A forensic pathologist accused of misdiagnosing the death of a 16-month-old boy in a 2009 Lake County murder case fired back at critics Wednesday, claiming his position has been "distorted."
Dr. Eupil Choi said in a letter that Lake County Coroner Dr. Thomas Rudd and producers of the news show "48 Hours" distorted his opinions regarding the cause of death of Benjamin Kingan at the now-closed Minee Subee in the Park day care center in Lincolnshire.
The letter from Choi, who served as the forensic pathologist and conducted the autopsy on Benjamin, is addressed to Rudd, defense attorney Kathleen Zellner, Lake County State's Attorney Michael Nerheim, and various news agencies, including the producers of "48 Hours." The case was featured on "48 Hours" earlier this month.
"I would like to reassert my opinion which has been distorted by Dr. Thomas Rudd and the producers of that program (48 Hours)" Choi wrote. "My opinion of Benjamin's death has been, and remains, that Ben died from a catastrophic incident that resulted in a significant skull fracture and brain injuries shortly before his death."
Rudd was unavailable Wednesday, but issued a "no comment" through Chief Deputy Coroner Orlando Portillo.
The letter comes in response to Rudd's appearance on "48 Hours." During the program, Rudd claims Choi misdiagnosed the cause of Benjamin's death. He also called on the Lake County State's Attorney's office to reinvestigate the case.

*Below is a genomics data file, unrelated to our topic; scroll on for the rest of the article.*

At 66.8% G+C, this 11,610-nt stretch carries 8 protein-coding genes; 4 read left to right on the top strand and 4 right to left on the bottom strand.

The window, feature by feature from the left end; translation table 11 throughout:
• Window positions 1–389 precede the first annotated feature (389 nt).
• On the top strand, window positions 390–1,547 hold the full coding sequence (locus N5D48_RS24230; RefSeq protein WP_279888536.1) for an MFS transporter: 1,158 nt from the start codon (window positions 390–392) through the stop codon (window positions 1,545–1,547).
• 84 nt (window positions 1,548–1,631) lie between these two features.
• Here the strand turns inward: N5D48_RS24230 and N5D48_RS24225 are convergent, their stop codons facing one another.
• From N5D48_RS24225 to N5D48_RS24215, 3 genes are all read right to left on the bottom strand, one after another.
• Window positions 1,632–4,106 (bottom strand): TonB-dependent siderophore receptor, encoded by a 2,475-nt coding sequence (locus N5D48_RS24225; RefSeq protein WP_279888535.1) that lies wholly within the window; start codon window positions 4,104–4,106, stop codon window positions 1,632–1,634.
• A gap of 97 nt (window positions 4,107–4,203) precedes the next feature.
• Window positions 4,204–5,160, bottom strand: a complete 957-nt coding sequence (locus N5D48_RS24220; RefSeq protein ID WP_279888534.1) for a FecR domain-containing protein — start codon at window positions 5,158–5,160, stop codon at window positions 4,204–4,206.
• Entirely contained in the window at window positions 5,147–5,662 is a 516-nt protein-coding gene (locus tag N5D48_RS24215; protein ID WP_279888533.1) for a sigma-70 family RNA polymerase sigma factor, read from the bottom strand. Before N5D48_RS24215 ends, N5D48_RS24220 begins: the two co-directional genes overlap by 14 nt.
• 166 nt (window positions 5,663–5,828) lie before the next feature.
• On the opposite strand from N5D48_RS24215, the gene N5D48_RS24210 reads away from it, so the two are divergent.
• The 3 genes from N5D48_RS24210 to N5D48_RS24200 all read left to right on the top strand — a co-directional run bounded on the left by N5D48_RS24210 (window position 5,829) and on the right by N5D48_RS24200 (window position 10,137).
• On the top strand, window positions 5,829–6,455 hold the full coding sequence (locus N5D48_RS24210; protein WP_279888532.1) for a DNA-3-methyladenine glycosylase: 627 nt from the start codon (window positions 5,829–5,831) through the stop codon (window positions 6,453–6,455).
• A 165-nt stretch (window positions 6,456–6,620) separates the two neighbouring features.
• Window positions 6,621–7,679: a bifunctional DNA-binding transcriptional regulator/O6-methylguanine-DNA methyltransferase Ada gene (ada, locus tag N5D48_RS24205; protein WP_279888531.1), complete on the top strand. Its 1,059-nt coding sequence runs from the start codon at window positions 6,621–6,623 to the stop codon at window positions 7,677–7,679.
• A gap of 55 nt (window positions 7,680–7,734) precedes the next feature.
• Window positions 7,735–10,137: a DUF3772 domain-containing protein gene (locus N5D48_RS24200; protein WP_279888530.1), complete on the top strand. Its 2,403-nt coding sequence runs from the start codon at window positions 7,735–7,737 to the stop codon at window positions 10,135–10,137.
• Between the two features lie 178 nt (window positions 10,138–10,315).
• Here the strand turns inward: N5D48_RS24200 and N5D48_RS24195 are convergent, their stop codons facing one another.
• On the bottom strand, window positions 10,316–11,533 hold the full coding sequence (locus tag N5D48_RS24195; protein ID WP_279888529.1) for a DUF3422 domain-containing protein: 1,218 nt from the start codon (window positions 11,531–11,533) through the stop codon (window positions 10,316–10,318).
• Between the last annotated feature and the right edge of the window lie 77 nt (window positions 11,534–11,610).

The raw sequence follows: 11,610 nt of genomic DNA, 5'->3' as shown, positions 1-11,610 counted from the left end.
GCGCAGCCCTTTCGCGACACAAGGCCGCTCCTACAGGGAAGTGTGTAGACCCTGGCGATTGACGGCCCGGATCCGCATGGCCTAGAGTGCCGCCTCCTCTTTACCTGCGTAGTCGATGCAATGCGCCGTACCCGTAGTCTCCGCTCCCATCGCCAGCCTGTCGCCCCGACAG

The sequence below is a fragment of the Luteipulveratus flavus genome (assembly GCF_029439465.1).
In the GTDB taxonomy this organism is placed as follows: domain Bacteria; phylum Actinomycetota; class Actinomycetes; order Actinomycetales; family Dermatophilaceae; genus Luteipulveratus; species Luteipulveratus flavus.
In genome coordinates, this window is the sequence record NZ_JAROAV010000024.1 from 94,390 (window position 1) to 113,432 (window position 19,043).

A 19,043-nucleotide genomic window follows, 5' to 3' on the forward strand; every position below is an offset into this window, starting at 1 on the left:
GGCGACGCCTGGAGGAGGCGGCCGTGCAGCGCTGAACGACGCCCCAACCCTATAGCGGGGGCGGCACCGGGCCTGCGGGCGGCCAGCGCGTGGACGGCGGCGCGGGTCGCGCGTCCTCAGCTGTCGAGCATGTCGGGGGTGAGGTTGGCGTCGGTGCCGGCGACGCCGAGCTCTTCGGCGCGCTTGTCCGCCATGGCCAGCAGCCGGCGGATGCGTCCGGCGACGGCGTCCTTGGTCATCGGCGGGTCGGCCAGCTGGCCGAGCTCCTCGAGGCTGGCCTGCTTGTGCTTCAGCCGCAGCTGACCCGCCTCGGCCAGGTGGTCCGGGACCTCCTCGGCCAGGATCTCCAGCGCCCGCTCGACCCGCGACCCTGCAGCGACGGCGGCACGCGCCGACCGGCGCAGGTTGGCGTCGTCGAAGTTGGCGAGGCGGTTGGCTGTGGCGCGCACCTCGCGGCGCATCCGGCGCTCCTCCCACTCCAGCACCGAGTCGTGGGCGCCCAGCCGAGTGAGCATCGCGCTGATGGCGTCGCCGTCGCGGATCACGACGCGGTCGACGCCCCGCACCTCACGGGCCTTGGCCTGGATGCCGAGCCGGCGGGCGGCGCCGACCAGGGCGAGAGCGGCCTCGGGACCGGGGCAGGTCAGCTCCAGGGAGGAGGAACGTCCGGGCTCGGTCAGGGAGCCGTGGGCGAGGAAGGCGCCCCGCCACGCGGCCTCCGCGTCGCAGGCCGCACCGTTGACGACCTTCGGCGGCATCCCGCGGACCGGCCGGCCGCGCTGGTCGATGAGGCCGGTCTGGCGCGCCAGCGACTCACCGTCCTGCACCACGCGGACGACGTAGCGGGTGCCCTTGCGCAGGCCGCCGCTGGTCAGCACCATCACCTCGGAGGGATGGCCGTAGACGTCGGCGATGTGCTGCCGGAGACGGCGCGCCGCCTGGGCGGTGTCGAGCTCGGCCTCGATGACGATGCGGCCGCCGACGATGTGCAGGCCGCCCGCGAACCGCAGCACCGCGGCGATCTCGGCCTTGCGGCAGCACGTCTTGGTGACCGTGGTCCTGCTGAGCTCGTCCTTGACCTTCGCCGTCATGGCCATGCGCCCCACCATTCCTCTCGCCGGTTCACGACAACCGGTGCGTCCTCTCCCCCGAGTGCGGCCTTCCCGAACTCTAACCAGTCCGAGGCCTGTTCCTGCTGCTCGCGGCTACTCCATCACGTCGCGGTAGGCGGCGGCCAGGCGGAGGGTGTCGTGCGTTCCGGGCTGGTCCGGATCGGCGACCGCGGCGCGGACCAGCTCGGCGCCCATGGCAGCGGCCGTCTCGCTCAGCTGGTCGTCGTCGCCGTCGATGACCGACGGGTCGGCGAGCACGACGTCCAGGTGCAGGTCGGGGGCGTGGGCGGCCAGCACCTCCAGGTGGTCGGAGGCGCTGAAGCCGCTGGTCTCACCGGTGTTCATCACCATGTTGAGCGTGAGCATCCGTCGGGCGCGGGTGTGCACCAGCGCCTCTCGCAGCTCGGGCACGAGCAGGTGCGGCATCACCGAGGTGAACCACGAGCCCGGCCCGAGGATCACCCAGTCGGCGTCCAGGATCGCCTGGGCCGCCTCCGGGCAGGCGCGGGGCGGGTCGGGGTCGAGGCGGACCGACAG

Melissa Calusinski, a 28-year-old teacher's aide at the day care center, was convicted of murder by a jury in 2011 and sentenced to 31 years in prison. Charges alleged that the Carpentersville woman threw Benjamin to the floor, causing his fatal injuries.
Rudd said previously he reviewed evidence from the Calusinski case after taking office in 2012 and determined Kingan was suffering from a 4- to 6-week-old head injury when he died Jan. 14, 2009.
He said previous research of the case and new pathologic slides helped determine Benjamin was suffering from the old injury, then suffered a minor head injury the day he died. The additional head trauma led Benjamin to "re-bleed" and resulted in his death, Rudd said.
His statements contradicted Choi's trial testimony, during which the retired pathologist said the boy did not have a previous head injury and that he hit the floor with a force equal to that of a fall from a two-story building.
After being confronted by Rudd, Choi signed an affidavit claiming he missed the previous head injury.
In Choi's letter dated March 8, he wrote that he did observe "sparse" iron cells that indicated there was a previous injury when Rudd asked him to review the case. However, Choi wrote, those cells were "not significant" and such cells "are consistent with normal, nonviolent physiological occurrences, including birth trauma."
"In spite of Dr. Rudd's attempts to pressure me into changing my opinion, my conclusion remains that Ben died as a result of violent catastrophic blunt force trauma," Choi wrote.
In response to Choi's letter, Richard Huff, a spokesman from "48 Hours," said "the broadcast speaks for itself."
Zellner, Calusinski's defense attorney, did not respond to phone calls regarding the letter Wednesday.
Nerheim said the "re-bleed" argument was heard and dismissed previously by the jury in court. He will not reinvestigate the case unless defense attorneys produce new evidence.
"I've always maintained -- as has Dr. Choi -- that the victim died as a result of a catastrophic injury," Nerheim said. "Dr. Choi personally observed the skull fracture. The letter speaks for itself."